- Assessment and feedback
- Internationalisation of the curriculum and global citizenship
- Key skills and PPD
- Large-group teaching
- Object-based learning
- Peer-assisted learning
- Peer observation of teaching
- Personal tutoring
- Problem-based learning
- Research-based learning
- Small-group teaching
- Teaching administration
"Teaching is about creating those moments where the world suddenly makes a little bit more sense."
Dr Ben Hanson, Department of Mechanical Engineering
Peer review of virology essays
7 August 2013
Dr Richard Milne, from the Centre for Virology, explains how introducing a peer review system helped improve his students' essay marks by an average of one degree class.
Students are put into random pairs and asked to comment on each other's draft essays. They then submit a final version based on their partner's feedback.
I was really disappointed with the quality of coursework essays being submitted by the students on second-year module Infection 2001. There was no sense of joined-up thinking and I didn’t believe many of the students had even read their essays before putting them onto Moodle.
At the time this was happening, my colleagues and I had two papers in the pipeline, one of which had been through multiple versions and three different submissions, with several different people editing and commenting on it. Documents like these end up looking a mess, but get much better as a result. Around the same time I had a conversation with Rosalind Duhs [one of CALT's School-Facing Teaching Fellows for SLMS] at a lunchtime session she was running, not about peer review, but peer grading, and I put two and two together and thought it might help to get my students to proofread and comment on each other’s work.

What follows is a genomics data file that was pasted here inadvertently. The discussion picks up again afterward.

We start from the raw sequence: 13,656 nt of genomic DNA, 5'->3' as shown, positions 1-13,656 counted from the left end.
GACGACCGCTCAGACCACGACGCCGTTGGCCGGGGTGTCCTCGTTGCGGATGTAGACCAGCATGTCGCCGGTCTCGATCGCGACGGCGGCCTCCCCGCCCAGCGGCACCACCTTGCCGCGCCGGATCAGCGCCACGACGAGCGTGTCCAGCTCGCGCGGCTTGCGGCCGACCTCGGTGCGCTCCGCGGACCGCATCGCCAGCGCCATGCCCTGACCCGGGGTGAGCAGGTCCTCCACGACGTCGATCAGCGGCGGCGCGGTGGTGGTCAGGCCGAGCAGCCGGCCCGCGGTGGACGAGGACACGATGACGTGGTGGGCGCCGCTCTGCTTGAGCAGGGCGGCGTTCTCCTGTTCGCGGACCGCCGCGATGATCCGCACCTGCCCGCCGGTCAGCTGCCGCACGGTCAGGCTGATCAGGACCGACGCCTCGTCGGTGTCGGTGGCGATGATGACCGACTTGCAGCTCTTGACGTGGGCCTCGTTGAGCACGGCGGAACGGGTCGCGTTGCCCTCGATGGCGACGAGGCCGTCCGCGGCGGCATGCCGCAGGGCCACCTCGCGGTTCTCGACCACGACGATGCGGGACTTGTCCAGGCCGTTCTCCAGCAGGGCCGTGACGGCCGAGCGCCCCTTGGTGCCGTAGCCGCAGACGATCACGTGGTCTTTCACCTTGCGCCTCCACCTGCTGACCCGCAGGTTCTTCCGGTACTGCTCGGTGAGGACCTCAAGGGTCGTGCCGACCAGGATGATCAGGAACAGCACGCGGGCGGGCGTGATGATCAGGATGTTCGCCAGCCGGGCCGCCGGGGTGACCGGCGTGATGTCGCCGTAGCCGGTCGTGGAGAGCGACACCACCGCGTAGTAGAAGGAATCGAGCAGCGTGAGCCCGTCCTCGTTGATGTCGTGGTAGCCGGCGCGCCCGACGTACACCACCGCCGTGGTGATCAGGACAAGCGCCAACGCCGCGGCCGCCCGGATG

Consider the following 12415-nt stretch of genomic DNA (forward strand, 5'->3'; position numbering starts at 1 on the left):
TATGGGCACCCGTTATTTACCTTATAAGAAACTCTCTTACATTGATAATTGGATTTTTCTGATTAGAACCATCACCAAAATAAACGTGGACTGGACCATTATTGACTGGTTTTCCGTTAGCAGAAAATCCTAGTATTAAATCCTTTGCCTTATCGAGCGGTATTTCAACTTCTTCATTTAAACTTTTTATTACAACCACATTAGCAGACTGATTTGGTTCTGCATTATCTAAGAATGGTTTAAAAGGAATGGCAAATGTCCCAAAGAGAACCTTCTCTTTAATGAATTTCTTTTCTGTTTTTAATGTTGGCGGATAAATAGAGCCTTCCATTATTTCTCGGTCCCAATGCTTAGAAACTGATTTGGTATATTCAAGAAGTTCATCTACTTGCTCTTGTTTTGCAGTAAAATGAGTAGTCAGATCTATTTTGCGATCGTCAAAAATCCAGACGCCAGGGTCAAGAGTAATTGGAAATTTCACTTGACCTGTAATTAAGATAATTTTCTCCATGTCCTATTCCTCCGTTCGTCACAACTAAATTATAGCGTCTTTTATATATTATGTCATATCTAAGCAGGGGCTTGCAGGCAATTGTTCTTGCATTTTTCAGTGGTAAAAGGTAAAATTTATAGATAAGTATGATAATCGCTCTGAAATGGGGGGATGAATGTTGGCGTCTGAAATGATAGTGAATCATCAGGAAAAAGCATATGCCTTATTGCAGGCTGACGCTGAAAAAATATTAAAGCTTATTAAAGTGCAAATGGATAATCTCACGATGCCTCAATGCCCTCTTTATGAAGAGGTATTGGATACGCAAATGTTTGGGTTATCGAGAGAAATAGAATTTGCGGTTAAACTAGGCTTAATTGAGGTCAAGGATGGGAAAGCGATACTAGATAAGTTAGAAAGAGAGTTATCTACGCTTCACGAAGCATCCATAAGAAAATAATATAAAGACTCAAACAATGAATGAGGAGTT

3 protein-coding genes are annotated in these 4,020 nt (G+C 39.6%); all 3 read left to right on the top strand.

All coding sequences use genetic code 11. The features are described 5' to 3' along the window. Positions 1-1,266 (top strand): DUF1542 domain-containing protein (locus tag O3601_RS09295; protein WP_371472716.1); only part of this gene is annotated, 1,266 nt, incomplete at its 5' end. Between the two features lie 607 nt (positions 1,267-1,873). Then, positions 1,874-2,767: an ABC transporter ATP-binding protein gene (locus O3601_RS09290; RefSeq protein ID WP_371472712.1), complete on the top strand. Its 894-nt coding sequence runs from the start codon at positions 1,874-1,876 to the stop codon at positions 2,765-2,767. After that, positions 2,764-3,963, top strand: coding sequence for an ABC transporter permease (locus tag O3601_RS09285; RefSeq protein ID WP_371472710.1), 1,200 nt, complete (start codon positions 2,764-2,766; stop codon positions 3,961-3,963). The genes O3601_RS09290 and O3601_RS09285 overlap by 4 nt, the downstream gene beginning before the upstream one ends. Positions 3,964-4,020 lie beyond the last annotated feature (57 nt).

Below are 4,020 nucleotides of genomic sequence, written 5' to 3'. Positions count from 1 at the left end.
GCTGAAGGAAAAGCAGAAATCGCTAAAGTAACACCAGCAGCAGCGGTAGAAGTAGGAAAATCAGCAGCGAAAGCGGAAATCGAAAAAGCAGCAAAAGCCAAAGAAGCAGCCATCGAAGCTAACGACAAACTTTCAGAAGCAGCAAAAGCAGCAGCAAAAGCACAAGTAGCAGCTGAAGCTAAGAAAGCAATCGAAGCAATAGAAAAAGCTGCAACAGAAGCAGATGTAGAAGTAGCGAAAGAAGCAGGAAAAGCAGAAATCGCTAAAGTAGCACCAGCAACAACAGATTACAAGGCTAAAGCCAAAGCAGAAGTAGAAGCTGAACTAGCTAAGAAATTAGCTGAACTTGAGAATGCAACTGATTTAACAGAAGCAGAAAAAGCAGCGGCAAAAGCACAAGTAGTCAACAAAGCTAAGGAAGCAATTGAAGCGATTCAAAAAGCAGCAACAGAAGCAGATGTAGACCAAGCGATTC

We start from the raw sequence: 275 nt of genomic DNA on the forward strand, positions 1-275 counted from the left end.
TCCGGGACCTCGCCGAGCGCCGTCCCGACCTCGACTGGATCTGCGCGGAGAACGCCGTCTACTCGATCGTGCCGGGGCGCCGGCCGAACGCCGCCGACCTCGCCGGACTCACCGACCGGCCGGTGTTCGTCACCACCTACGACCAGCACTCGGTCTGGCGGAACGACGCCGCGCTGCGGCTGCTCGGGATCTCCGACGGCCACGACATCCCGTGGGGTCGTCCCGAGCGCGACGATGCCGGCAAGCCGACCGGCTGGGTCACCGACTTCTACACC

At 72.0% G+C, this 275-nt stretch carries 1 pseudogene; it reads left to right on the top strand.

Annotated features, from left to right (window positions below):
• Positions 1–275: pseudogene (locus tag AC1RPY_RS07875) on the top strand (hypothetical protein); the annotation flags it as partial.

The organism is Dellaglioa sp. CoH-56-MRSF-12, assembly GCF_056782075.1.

In academia, everything that is written gets reviewed by others except essays, so I see this as the application of normality to students. There are other justifications too: critiquing others’ work (and having your own looked at) is a very transferable skill that you will use everywhere. Rosalind also gave me some educational literature references, which suggested that it would give a tangible benefit in terms of grades, which it did.
When I introduced the idea to the students, I briefed them thoroughly. I wrote a longexplanation for the module handbook explaining why and how the process would work and talked them through the process in a lecture; I also showed them the article I had been working on so they could see the amount of comments, insertions, suggestions and so on that actually go into a piece of published work, as they would usually only see the finished, polished journal article.
I then put the students into random pairs and got them to read and comment on the other’s draft essay. Finally there was another session in which they could discuss their comments with each other. They took it quite seriously and in some ways that’s the main benefit of the process – not so much the essay itself but the fact that it forces the students to think and talk about a subject. It’s quite good just as a social exercise too: it’s a big course with students from all over the place and a few people said afterwards that they were pleased to have met somebody they never would have spoken to otherwise.
Only one or two out of the 80 students on the course missed the draft submission deadline, far fewer than usual. I was a bit concerned that some students would make less effort in their reviews than others, and I considered trying to mark the comments as well as the essays, but I didn’t in the end. It’s something I might consider for next year, but to be honest there were only two or three people who didn’t really take it seriously. I think pairing them off with someone they didn’t know probably added a little bit of incentive to try harder – perhaps you’re less likely to avoid doing something if it’s for someone you’ve never met before – plus they’re doing the same for you so there’s a reciprocal element too.